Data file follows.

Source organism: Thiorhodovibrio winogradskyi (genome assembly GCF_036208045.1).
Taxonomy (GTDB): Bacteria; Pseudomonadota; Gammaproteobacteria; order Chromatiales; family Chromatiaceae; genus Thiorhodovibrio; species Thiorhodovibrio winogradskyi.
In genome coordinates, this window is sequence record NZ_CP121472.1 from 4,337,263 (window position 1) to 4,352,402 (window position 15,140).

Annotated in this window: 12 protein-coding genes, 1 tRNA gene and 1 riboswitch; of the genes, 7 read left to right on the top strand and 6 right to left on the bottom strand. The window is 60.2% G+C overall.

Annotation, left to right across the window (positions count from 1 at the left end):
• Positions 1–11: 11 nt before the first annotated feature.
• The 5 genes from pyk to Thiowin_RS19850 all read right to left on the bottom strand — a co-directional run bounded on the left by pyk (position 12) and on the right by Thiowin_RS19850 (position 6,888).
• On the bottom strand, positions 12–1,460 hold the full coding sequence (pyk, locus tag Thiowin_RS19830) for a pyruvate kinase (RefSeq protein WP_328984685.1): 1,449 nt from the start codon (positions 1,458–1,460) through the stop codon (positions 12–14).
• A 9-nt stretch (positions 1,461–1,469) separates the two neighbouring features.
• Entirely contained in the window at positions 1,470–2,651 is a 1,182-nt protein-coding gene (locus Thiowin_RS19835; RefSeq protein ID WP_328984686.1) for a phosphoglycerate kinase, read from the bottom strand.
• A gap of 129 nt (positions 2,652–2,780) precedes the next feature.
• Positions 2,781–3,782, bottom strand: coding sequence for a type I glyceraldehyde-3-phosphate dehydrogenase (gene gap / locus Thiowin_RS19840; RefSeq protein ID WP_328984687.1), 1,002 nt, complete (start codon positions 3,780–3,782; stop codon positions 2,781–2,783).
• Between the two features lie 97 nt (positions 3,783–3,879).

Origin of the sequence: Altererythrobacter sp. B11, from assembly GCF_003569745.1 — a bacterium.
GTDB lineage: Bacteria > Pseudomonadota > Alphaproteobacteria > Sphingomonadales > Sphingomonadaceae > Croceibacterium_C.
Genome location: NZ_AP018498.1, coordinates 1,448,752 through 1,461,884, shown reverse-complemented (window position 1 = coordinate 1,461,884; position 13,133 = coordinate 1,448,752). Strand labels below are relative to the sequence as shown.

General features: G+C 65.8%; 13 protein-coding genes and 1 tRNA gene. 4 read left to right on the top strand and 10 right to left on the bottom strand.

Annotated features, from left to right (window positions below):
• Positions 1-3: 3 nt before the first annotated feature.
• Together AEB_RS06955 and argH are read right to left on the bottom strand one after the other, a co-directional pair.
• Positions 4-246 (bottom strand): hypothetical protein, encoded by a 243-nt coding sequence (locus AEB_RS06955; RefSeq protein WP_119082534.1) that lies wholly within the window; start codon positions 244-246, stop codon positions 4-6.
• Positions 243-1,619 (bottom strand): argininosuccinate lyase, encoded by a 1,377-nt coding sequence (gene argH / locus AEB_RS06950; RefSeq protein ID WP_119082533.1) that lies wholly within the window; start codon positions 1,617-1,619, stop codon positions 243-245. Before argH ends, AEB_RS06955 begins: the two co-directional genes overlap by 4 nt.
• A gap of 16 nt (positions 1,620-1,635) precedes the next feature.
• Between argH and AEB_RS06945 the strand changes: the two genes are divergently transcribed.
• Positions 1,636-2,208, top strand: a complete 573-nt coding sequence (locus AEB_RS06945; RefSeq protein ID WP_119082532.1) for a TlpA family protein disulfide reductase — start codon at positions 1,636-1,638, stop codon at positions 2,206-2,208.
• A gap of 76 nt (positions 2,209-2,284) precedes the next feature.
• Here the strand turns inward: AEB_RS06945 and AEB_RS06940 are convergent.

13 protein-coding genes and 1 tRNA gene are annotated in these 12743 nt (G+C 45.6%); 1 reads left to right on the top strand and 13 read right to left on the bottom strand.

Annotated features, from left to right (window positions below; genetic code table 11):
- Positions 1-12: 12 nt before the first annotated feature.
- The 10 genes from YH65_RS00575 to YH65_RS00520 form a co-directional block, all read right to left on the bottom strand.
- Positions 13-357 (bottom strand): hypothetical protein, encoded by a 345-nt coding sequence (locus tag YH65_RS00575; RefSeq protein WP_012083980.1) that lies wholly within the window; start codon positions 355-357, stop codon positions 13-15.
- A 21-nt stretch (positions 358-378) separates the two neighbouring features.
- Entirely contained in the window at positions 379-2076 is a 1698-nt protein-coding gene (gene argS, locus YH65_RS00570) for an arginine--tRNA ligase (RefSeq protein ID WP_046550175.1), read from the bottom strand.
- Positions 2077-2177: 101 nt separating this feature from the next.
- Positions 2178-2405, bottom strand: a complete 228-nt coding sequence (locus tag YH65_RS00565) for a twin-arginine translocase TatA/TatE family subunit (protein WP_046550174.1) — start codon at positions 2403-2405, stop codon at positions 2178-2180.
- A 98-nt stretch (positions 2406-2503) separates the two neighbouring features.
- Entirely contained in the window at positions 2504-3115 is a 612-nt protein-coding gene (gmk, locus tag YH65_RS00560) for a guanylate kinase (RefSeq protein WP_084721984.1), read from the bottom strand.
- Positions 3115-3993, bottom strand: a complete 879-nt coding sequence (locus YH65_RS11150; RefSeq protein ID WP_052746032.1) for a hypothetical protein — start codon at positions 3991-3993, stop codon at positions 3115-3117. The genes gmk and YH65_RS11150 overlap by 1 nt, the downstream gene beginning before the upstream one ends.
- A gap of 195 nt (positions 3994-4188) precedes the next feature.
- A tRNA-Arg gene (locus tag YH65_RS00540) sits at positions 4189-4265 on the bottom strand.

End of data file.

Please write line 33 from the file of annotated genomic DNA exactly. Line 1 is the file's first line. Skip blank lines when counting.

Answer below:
- A 21-nt stretch (positions 358-378) separates the two neighbouring features.